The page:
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How Food Affects Your Mood

Can your diet really put you in a good mood, and can what you eat and drink put you in a bad mood? Although diet changes are not a cure all for depression, they can help as part of an overall treatment plan.

Dietary changes can bring about changes in our brain structure (chemically and physiologically), which can lead to altered behavior.

So how should you change your diet if you want to try to improve your mood?

Below you’ll find some suggestions. They offer health benefits above and beyond improving your mood, so try to incorporate as many as possible.

1. Regardless of the latest diet trends, don’t eliminate carbohydrates completely – just choose wisely.

A nonessential amino acid called tryptophan is the connection between carbohydrates and mood. Tryptophan enters the brain and helps synthesize more serotonin and mood tends to improve. Serotonin is made naturally in the brain from tryptophan with some help from the B vitamins.

However, while tryptophan is found in almost all protein-rich foods, other amino acids are better at passing from the bloodstream into the brain. So you can actually boost your tryptophan levels by eating more healthy carbohydrates such as whole grains, fruits and vegetables; they seem to help eliminate the competition for tryptophan, so more of it can enter the brain.

Research has shown that eating a low carbohydrate diet can lead to brain fog, fatigue and subsequently less enthusiasm for activity, which is of course another endorphin booster.

2. Increase your intake of Omega-3 Fatty Acids

Recent research has shown that omega-3 polyunsaturated fatty acids (found in fatty fish, flaxseed, and walnuts) may help protect against depression. This makes sense physiologically, since omega-3s appear to affect neurotransmitter routes in the brain. Shoot for two to three servings of fish per week.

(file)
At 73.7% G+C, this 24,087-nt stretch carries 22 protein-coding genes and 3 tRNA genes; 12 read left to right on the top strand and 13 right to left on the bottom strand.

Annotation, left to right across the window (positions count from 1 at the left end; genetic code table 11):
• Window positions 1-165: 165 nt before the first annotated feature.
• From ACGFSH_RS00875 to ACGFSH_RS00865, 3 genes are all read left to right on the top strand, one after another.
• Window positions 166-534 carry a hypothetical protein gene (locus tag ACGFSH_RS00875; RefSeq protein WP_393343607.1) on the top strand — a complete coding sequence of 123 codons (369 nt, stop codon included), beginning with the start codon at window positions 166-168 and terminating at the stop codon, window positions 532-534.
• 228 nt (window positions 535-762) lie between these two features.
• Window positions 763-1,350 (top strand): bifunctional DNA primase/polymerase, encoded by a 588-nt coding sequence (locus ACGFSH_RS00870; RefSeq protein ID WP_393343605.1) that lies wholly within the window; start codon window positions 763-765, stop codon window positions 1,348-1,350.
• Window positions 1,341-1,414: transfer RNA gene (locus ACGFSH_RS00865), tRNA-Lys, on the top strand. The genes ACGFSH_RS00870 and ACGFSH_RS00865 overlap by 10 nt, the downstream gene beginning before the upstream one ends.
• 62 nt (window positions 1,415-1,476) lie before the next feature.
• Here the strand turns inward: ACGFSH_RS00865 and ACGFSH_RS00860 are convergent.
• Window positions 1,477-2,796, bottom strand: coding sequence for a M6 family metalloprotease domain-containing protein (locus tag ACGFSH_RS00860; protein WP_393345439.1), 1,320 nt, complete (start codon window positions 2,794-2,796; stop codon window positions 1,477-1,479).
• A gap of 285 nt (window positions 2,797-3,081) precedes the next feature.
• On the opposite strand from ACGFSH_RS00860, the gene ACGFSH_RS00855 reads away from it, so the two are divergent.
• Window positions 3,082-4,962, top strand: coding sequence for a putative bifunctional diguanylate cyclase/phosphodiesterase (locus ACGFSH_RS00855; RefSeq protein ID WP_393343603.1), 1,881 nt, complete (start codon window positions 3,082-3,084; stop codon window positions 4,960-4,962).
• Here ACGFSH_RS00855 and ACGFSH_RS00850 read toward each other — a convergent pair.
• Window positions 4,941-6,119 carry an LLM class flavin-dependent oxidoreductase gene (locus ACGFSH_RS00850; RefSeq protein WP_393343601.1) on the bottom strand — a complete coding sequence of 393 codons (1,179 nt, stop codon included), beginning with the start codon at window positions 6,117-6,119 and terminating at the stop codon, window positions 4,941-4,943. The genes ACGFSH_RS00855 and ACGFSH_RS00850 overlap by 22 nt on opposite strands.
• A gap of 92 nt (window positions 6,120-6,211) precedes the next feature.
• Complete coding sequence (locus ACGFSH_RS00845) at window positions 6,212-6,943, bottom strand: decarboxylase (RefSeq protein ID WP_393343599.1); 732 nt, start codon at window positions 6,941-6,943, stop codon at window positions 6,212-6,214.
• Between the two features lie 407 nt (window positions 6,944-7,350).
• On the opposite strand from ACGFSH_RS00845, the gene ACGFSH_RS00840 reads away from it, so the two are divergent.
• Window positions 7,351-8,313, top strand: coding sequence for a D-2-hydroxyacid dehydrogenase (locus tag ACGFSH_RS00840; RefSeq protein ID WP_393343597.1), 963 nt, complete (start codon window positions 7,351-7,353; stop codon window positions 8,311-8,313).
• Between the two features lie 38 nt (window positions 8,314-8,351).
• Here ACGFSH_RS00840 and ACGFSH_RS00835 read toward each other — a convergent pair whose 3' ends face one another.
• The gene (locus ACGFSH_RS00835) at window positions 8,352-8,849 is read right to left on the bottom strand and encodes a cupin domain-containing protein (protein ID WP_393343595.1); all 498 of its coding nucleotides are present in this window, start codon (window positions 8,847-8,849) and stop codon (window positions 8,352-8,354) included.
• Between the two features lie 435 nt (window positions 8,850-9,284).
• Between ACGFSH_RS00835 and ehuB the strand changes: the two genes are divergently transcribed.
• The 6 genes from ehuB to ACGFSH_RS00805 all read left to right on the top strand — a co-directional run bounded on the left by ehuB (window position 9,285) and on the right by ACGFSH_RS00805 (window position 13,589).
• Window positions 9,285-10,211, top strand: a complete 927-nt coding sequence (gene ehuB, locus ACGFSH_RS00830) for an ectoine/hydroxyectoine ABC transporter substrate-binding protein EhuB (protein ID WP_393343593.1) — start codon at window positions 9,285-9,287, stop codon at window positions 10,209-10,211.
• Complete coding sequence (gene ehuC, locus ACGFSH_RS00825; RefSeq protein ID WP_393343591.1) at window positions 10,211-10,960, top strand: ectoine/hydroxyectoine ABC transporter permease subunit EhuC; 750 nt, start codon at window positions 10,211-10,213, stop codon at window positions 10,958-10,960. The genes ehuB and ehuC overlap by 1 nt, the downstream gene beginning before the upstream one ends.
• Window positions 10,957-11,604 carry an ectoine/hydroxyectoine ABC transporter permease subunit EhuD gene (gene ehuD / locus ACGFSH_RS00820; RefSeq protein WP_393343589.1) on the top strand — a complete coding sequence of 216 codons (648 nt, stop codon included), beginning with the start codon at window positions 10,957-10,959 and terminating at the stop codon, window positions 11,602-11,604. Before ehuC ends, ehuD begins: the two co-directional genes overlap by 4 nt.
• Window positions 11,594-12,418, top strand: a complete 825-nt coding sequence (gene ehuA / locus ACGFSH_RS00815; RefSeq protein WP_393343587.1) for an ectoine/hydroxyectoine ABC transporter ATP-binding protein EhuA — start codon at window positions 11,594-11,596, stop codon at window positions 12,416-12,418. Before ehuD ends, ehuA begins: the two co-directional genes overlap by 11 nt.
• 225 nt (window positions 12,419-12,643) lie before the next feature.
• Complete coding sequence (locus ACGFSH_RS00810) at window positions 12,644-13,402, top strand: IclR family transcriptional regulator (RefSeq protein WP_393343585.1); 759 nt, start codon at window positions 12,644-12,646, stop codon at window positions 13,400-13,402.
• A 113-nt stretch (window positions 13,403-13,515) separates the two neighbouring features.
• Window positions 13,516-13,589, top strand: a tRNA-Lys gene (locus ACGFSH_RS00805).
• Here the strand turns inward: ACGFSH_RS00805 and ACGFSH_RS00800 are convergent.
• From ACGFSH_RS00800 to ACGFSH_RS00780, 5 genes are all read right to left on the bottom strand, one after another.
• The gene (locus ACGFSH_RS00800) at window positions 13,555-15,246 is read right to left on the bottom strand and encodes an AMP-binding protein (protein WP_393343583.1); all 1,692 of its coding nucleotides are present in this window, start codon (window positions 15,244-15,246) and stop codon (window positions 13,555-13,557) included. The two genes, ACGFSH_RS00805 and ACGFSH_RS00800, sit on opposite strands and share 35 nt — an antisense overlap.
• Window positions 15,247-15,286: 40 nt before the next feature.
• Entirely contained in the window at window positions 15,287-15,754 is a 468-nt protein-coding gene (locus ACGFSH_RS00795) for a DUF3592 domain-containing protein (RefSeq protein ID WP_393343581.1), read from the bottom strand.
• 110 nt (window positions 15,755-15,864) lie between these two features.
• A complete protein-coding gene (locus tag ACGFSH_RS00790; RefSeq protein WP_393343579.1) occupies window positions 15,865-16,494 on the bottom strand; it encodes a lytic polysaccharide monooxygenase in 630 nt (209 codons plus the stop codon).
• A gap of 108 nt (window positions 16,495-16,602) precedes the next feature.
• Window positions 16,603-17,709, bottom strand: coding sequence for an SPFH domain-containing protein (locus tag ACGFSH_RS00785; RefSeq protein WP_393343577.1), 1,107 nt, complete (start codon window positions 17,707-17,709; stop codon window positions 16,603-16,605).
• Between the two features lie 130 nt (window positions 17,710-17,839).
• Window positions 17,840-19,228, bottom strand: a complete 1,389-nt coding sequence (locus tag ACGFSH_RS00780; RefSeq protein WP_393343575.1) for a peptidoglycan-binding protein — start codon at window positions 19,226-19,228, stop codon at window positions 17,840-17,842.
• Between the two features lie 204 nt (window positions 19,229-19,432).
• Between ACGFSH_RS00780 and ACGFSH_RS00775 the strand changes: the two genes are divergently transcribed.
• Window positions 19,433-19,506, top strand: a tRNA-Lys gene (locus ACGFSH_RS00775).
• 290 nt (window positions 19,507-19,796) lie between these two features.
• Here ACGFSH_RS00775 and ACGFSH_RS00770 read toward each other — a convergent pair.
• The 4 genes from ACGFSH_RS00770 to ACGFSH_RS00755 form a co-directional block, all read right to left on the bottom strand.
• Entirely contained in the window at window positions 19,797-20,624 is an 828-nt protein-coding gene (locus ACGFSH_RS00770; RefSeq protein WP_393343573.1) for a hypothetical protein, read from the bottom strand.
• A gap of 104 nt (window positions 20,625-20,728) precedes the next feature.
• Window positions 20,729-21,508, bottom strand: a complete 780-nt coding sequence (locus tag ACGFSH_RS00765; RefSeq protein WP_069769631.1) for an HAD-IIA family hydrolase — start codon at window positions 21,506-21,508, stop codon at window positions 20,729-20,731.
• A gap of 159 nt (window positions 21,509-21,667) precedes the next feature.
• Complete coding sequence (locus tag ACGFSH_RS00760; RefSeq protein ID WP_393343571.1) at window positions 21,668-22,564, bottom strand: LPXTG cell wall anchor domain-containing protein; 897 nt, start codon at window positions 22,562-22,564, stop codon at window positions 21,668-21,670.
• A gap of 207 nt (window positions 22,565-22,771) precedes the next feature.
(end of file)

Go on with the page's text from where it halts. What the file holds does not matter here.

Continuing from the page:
3. Eat a Balanced Breakfast

Although whether you do or do not eat breakfast will not make or break any weight loss efforts (weight loss will always be about creating a caloric deficit), eating a good breakfast regularly can lead to improved mood in those who suffer from depression. And what makes up a good breakfast; some lean protein, good fats, and whole-grain carbohydrates.

4. Keep Exercising and if you Need to Lose Weight, do it Slowly

Even without obesity as a cause, depression was linked with lower amounts of moderate or vigorous physical activity. In many people, I would suspect that depression feeds the obesity and vice versa.

Research shows that in those who are overweight, slow weight loss can improve mood. Fad dieting isn't the answer, because cutting too far back on calories and carbohydrates can lead to irritability. And if you're following a low-fat diet, be sure to include plenty of foods rich in omega-3s (see #2).

5. Limit Caffeine Intake

In people with sensitivity, caffeine may exacerbate depression and if caffeine keeps you awake at night, this could potentially affect your mood the next day. Those at risk could try limiting or eliminating caffeine for a month or so to see if it improves mood.

Beyond mood and general well-being, the role of diet and nutrition on mental health is very complex and has yet to be fully understood. However, research connecting the two is growing rapidly and in recent years, evidence shows that food can play a role in the development, prevention, and management of mental health conditions, including depression and anxiety.

Following a healthy eating plan can keep you energized and help you to feel your best. While good nutrition is an important component of your emotional well-being, it is not a substitute for proper medical care and treatment.

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